Matthew Bell: The IoS Diary

Never far from someone’s bunker


Why is Andy Burnham avoiding the nice people of Stafford? Since taking over as Health Secretary in June he has yet to visit Stafford hospital, which is at the centre of an investigation over its unusually high death rate.

A pressure group, called Cure the NHS, has issued repeated invitations for him to come and have a look, and were looking forward to a meeting this Thursday. But, alas, he has had to cancel again, perhaps not the canniest move. "We think he's a coward and challenge him to come and have a debate with our members that the press can record," says campaigner Julie Bailey. "There you are, Andy, we challenge you." Stafford is only a short hop from Andy's Leigh constituency, so what is it, I wonder, about these angry NHS activists that's keeping him away?


A glance at the cover of any Peter James thriller will tell you they are set in Brighton. His latest, Dead Tomorrow, currently No 1 on the Tesco chart, bears a moody picture of Brighton's burnt-out pier. So imagine the author's surprise when, in talks with the BBC to adapt the novels for TV, he was told that Auntie wanted to relocate them to Aberdeen. A succinct Foxtrot Oscar summarily ended the talks. Happily he has since signed a deal with ITV, and Bafta-winning screenwriter Neil McKay has written the first series. Best to leave Aberdeen to the oilmen.


There's trouble in them there hills. Fashionable novelist Rachel Cusk appears to have been a little too accurate in her portrayal of life among the expats of a certain Tuscan valley in her recent book The Last Supper. Published in July to great acclaim – it was Radio 4's book of the week – the book chronicles the three months during which Cusk abandoned middle-class Bristol for a rented farmhouse in Chiantishire. Now some of the locals she met during that time have read the book and feel their absurdities and foibles have been too cruelly exposed, and little effort has been made to disguise their identities. I'm told there is talk of legal action, which could delay publication of the paperback. But it's news to a Faber spokesman when I call, who says it remains scheduled for June. Meanwhile, hardbacks are selling like hot cakes.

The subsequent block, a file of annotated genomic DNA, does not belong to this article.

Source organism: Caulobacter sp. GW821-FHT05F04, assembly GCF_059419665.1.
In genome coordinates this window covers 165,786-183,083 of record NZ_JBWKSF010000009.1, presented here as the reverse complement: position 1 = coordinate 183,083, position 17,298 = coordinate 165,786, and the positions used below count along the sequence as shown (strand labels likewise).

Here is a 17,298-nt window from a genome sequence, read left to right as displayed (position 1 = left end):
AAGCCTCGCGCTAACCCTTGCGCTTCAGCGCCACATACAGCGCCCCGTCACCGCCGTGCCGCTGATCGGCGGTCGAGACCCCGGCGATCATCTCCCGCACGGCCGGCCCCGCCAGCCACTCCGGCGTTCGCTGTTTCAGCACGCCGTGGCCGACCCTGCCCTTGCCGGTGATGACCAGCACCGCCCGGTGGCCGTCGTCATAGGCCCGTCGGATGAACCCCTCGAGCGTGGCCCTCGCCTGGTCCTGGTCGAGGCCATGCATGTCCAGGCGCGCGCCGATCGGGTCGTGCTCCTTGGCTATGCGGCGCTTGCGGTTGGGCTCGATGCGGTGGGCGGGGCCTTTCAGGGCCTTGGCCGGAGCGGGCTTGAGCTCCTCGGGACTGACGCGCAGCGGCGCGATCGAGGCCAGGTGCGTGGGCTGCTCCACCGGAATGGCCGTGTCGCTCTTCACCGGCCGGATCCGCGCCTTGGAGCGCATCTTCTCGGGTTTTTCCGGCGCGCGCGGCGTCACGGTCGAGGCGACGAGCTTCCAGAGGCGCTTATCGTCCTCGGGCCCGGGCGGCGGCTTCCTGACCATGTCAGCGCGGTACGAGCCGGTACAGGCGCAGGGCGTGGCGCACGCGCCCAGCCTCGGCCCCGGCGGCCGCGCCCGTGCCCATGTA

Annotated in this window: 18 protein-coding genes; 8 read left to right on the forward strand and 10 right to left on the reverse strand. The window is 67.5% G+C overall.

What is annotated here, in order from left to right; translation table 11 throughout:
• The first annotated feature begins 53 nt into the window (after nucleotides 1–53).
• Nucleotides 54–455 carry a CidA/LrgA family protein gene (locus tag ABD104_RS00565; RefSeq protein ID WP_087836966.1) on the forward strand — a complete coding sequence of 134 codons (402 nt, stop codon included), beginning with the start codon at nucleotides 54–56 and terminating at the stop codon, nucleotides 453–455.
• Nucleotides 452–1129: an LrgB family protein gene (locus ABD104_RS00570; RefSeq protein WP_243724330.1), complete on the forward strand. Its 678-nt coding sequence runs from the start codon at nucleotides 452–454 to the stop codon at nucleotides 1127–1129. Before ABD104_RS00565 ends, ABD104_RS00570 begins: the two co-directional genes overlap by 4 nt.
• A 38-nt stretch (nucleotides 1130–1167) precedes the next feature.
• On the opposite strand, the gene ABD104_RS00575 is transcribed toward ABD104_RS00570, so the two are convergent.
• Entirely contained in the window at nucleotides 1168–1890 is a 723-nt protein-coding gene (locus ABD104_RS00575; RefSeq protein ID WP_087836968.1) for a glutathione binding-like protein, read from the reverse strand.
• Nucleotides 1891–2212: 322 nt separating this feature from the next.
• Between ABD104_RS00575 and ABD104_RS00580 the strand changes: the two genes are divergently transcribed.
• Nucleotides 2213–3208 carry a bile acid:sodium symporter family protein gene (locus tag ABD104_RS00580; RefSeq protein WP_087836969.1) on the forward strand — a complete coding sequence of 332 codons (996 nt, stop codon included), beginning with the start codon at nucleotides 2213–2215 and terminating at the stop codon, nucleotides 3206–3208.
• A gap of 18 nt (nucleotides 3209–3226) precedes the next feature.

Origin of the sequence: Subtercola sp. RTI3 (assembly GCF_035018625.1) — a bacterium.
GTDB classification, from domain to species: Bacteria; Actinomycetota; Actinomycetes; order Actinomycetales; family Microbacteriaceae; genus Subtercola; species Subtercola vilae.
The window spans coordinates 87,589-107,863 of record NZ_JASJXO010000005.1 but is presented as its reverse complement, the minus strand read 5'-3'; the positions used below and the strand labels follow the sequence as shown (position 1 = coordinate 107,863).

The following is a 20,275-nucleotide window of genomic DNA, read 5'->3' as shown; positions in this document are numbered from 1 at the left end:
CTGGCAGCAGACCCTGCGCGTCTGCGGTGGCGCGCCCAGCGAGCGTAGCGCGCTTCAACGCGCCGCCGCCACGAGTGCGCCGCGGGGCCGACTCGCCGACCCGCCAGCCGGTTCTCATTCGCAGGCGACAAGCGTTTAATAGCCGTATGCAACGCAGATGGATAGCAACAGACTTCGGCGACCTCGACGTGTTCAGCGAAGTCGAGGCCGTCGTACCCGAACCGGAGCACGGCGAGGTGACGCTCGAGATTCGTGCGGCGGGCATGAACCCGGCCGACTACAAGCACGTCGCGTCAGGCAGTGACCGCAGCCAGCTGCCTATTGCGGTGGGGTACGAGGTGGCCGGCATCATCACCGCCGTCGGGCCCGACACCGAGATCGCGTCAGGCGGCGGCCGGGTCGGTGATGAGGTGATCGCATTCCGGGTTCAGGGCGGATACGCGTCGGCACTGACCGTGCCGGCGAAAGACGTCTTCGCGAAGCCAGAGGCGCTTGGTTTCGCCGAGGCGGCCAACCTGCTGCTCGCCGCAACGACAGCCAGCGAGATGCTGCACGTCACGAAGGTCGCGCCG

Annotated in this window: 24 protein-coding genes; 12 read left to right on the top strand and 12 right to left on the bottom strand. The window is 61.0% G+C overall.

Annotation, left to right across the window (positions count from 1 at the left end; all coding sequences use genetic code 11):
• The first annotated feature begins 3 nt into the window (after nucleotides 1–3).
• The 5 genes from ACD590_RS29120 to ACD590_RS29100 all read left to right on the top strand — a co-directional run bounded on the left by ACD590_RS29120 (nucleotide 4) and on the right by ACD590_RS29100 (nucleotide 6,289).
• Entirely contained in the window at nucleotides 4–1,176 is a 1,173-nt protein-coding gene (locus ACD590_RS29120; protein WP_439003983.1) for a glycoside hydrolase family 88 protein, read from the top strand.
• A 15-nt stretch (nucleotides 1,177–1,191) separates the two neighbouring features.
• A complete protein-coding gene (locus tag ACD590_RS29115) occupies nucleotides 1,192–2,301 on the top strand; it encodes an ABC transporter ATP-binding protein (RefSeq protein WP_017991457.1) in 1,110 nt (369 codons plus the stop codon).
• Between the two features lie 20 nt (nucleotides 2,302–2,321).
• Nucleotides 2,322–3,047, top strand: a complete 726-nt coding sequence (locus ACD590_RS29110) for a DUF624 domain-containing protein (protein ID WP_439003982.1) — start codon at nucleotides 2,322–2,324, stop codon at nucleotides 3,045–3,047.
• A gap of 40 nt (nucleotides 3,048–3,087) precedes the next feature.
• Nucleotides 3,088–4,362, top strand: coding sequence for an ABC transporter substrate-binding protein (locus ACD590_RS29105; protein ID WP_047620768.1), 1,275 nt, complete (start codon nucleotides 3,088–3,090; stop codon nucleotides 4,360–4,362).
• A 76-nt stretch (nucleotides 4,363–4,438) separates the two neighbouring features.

Are standards slipping at Eton? Old boys have been sent an elaborate brochure asking for more money and its tagline is: "Keeping Eton, Eton." Nobody likes a pedant, but isn't that comma redundant? (Answers on a postcard please.) No word from headmaster Tony Little, but we'll pop him a copy of Lynne Truss's Eats, Shoots and Leaves in the post for Christmas just in case.


She's back: Farah Damji, the serial mistress, jailbird and perennial trouble-maker, once hailed London's most dangerous woman, is holding a reading of her "explosive" autobiography on Wednesday. Try Me came out in July but Damji was arrested on fraud charges soon after and has been busy defending herself in court ever since. The book is chock-full of scandal, chronicling her claims to have had affairs with two high-profile figures – one an executive from The Guardian, the other a well-known travel writer – and even includes intimate email and text exchanges. Tom Cain, Gavin James Bower and Darcus Howe are lined up to read extracts at The Lamb on Holborn's Lamb's Conduit Street. Should be a big night out for the libel lawyers.


She once stepped out with George Clooney, but Lisa Snowdon's new walker is even better connected – step forward Nicky Haslam. The interior designer and master of reinvention accompanied the Strictly Come Dancing star to Alan Bennett's new play The Habit of Art on Thursday. They make an unlikely friendship, occupying opposite ends of the celebrity spectrum as they do, although Nicky's recently published memoir, Redeeming Features, suggests he has known just about every famous name of the last century – Greta Garbo, Diana Cooper, you name it. Catching up with him, he admitted he was having doubts about all that name-dropping. "I worry they are names of the past and nobody is interested in them any more," he sighed. At least Lisa Snowdon is very now.

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